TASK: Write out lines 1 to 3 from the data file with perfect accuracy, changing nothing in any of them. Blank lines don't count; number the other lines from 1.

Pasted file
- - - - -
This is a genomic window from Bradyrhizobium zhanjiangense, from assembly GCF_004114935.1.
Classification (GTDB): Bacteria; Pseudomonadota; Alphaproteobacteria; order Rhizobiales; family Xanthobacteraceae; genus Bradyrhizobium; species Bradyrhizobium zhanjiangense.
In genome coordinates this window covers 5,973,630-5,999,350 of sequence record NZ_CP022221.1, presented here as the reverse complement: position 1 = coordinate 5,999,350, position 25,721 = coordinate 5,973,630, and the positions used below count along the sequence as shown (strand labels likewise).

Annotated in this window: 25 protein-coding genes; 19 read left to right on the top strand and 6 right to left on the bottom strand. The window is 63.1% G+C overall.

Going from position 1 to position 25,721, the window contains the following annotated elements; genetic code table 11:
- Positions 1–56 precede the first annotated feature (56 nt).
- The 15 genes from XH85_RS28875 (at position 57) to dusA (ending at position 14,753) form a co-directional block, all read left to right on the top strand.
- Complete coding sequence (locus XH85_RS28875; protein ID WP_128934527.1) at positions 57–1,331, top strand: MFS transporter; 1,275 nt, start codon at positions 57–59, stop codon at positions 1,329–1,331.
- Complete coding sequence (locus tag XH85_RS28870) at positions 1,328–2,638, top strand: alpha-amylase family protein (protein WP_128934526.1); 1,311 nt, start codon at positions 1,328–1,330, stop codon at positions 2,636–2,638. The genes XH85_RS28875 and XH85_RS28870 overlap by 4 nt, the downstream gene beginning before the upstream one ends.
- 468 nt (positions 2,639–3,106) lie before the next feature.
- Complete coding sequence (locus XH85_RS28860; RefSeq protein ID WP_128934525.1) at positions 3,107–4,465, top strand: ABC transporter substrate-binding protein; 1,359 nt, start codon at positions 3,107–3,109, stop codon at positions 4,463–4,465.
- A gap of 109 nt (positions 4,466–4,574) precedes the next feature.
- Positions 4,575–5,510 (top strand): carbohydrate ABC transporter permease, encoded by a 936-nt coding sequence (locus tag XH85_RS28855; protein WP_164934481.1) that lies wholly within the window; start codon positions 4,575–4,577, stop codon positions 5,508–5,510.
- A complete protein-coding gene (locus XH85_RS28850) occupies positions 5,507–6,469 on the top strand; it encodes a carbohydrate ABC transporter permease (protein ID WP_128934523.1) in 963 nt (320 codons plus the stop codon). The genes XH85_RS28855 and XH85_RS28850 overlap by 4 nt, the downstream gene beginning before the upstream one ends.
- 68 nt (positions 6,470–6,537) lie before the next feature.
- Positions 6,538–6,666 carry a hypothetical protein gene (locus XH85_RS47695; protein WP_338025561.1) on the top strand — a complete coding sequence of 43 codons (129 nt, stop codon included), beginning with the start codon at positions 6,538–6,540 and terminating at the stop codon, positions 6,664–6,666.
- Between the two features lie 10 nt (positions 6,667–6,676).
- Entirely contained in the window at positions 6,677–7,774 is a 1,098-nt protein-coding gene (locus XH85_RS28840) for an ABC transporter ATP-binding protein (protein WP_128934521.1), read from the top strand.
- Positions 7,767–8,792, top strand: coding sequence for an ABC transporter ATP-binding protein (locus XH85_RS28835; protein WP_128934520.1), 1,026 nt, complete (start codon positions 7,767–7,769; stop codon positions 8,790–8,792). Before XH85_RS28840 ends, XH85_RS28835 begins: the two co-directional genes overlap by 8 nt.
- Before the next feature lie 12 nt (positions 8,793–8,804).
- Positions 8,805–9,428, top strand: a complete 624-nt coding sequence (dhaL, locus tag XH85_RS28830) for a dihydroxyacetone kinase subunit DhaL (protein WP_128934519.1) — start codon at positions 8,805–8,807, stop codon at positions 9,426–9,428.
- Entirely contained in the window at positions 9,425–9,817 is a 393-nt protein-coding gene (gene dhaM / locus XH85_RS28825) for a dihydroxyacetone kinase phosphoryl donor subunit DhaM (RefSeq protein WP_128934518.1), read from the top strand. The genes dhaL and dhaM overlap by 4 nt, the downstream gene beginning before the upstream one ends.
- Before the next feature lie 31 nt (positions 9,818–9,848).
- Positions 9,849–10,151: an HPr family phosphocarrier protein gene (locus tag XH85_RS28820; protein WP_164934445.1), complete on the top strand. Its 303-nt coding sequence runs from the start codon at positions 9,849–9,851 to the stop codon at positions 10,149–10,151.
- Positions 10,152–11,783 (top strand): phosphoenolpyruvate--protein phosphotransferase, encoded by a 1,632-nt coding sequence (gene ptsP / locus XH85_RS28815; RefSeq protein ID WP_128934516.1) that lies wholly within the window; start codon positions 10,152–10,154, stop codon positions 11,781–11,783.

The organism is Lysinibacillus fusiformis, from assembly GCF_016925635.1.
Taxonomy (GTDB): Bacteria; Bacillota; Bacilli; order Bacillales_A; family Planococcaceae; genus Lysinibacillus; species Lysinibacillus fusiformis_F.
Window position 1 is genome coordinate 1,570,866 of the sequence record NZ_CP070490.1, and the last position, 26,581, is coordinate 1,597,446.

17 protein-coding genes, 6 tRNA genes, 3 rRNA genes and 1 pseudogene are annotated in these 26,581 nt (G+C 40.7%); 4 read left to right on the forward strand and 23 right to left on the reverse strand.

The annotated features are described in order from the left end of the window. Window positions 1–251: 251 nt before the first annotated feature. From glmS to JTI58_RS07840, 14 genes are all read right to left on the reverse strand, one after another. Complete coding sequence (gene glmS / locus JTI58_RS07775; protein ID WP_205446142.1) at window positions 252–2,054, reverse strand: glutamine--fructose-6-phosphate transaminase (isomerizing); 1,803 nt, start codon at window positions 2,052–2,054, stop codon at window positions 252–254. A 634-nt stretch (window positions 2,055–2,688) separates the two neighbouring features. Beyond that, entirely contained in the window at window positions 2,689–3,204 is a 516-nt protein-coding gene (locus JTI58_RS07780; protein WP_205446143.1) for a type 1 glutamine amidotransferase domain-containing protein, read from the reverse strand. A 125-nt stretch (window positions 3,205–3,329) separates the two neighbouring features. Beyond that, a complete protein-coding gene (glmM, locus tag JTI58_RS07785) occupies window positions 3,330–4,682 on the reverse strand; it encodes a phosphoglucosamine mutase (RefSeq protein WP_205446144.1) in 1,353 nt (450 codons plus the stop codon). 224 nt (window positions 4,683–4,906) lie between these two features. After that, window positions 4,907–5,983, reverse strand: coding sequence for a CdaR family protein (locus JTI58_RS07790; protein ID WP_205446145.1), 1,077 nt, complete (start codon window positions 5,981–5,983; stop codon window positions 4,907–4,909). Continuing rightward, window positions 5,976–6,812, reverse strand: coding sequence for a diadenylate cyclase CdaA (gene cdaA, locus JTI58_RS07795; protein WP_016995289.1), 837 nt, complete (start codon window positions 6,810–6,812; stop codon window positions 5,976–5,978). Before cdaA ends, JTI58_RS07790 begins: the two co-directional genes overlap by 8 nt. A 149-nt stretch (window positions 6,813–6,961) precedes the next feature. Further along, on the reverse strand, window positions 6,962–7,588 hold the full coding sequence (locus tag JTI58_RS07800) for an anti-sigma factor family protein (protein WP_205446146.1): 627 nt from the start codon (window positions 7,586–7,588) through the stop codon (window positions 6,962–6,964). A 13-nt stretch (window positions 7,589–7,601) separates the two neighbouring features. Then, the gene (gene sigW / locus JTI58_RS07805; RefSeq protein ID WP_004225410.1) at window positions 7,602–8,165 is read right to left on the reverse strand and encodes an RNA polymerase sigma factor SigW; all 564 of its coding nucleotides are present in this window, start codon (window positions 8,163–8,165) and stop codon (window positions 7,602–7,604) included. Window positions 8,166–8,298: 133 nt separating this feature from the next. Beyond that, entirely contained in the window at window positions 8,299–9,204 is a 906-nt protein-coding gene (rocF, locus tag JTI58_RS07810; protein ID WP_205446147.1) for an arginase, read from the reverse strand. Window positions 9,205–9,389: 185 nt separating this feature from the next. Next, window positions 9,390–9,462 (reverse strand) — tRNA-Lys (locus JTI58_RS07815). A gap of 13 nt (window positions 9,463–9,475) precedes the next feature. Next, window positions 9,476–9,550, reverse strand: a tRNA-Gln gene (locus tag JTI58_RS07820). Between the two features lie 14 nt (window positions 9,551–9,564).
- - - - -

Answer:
This is a genomic window from Bradyrhizobium zhanjiangense, from assembly GCF_004114935.1.
Classification (GTDB): Bacteria; Pseudomonadota; Alphaproteobacteria; order Rhizobiales; family Xanthobacteraceae; genus Bradyrhizobium; species Bradyrhizobium zhanjiangense.
In genome coordinates this window covers 5,973,630-5,999,350 of sequence record NZ_CP022221.1, presented here as the reverse complement: position 1 = coordinate 5,999,350, position 25,721 = coordinate 5,973,630, and the positions used below count along the sequence as shown (strand labels likewise).